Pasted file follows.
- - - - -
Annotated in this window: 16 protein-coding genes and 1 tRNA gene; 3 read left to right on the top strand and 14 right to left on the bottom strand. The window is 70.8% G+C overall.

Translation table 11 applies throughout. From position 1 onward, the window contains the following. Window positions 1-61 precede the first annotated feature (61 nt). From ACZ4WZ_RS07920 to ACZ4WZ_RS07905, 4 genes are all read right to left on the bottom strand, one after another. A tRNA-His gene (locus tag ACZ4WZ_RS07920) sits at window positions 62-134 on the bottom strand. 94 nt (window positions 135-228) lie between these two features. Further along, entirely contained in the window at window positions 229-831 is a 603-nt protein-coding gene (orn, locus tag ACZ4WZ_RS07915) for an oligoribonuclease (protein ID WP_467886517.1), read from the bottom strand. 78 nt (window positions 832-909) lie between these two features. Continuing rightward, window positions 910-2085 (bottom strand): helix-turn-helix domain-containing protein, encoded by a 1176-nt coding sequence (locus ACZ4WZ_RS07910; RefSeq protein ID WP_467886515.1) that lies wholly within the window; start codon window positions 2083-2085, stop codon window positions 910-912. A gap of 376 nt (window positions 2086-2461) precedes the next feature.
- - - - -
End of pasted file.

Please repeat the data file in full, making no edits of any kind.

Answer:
Annotated in this window: 16 protein-coding genes and 1 tRNA gene; 3 read left to right on the top strand and 14 right to left on the bottom strand. The window is 70.8% G+C overall.

Translation table 11 applies throughout. From position 1 onward, the window contains the following. Window positions 1-61 precede the first annotated feature (61 nt). From ACZ4WZ_RS07920 to ACZ4WZ_RS07905, 4 genes are all read right to left on the bottom strand, one after another. A tRNA-His gene (locus tag ACZ4WZ_RS07920) sits at window positions 62-134 on the bottom strand. 94 nt (window positions 135-228) lie between these two features. Further along, entirely contained in the window at window positions 229-831 is a 603-nt protein-coding gene (orn, locus tag ACZ4WZ_RS07915) for an oligoribonuclease (protein ID WP_467886517.1), read from the bottom strand. 78 nt (window positions 832-909) lie between these two features. Continuing rightward, window positions 910-2085 (bottom strand): helix-turn-helix domain-containing protein, encoded by a 1176-nt coding sequence (locus ACZ4WZ_RS07910; RefSeq protein ID WP_467886515.1) that lies wholly within the window; start codon window positions 2083-2085, stop codon window positions 910-912. A gap of 376 nt (window positions 2086-2461) precedes the next feature.